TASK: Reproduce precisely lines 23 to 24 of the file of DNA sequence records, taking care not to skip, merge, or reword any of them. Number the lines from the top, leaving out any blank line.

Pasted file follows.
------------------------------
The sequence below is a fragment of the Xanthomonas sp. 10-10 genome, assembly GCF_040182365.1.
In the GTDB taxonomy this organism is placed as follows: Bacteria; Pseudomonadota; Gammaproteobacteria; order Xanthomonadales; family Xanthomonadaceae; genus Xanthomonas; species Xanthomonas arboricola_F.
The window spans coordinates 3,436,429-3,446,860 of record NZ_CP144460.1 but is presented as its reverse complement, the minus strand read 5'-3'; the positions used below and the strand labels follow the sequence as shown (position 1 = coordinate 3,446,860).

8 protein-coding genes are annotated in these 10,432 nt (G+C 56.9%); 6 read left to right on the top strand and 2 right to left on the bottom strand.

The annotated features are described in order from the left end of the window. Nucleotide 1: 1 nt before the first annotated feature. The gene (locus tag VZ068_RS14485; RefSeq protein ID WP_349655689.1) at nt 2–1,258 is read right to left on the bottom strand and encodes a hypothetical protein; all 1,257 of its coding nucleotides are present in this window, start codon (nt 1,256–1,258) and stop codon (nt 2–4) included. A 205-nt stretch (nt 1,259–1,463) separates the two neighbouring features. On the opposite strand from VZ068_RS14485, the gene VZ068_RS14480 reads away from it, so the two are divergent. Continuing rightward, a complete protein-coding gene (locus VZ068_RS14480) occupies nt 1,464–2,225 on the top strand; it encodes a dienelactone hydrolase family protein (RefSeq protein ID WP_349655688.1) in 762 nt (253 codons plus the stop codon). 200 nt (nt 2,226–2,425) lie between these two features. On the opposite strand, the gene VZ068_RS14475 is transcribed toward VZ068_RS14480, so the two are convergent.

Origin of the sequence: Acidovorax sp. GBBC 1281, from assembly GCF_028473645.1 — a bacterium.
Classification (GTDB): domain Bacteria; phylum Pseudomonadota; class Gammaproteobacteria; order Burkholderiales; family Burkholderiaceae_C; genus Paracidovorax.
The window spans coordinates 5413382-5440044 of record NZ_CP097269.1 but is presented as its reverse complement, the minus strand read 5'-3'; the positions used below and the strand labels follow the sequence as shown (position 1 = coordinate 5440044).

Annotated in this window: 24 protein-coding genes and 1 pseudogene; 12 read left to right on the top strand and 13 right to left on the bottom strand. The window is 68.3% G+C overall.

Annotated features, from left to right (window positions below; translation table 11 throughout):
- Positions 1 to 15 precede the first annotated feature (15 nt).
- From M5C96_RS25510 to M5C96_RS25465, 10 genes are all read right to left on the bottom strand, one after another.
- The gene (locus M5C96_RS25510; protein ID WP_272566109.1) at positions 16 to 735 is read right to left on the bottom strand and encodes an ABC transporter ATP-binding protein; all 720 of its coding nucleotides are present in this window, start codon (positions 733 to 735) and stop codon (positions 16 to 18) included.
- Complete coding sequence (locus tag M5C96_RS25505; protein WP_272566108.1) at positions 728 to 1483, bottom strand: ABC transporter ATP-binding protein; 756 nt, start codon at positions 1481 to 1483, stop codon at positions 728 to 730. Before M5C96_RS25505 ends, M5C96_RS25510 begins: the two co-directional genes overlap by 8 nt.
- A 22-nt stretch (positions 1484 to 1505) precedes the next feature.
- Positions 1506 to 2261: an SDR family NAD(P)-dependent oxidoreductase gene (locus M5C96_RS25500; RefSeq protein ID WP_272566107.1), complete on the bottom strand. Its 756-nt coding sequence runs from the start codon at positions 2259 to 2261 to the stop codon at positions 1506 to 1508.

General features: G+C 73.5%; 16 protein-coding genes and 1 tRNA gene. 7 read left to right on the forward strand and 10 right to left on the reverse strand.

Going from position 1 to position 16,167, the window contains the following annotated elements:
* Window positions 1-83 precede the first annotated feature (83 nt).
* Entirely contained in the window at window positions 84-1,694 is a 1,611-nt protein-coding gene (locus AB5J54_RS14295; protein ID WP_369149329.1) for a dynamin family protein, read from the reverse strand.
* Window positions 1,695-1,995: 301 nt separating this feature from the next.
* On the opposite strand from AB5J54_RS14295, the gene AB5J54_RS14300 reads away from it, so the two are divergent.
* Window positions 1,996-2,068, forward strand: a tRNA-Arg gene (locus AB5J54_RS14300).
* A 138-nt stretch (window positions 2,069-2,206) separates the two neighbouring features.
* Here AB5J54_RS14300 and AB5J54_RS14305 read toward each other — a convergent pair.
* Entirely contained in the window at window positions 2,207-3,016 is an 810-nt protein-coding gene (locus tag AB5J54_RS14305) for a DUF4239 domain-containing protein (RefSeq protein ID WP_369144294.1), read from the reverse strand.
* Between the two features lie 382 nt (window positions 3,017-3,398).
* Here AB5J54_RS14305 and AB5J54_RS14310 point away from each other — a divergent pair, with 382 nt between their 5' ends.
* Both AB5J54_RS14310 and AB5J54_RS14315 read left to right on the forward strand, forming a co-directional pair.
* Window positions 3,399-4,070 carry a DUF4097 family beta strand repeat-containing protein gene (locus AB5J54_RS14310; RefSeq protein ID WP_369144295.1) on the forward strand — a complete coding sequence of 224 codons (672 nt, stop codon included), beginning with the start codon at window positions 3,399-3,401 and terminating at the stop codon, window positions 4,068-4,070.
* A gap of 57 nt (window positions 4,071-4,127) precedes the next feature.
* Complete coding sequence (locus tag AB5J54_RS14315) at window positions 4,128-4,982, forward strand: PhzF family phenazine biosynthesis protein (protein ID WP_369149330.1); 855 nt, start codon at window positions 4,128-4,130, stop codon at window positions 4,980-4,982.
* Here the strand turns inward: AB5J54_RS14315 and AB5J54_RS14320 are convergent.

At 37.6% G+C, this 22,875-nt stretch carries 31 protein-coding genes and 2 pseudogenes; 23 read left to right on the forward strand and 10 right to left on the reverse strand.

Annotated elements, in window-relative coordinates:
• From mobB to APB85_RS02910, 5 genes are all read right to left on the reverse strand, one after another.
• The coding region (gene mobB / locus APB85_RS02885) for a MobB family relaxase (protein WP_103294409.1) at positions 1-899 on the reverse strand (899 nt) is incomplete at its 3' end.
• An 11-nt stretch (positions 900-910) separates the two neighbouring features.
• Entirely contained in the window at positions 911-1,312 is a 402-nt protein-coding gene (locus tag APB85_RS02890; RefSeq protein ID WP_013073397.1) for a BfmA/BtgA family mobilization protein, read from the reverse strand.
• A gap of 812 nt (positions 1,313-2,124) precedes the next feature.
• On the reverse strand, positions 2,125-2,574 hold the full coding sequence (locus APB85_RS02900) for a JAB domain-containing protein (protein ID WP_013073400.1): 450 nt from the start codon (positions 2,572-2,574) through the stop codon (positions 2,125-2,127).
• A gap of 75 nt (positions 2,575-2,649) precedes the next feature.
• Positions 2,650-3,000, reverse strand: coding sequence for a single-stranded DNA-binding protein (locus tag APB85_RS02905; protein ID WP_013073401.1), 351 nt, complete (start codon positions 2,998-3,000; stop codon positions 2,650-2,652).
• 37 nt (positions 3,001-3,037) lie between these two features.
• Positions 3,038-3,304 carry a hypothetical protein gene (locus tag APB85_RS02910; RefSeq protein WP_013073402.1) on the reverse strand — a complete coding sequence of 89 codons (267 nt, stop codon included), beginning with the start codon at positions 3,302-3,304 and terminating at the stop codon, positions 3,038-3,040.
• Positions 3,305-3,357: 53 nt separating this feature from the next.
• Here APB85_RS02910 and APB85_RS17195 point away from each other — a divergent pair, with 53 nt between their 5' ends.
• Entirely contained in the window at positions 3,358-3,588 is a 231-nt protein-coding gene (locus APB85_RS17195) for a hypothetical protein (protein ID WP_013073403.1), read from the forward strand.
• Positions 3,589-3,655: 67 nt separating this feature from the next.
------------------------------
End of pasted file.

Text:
* Window positions 1,996-2,068, forward strand: a tRNA-Arg gene (locus AB5J54_RS14300).
* A 138-nt stretch (window positions 2,069-2,206) separates the two neighbouring features.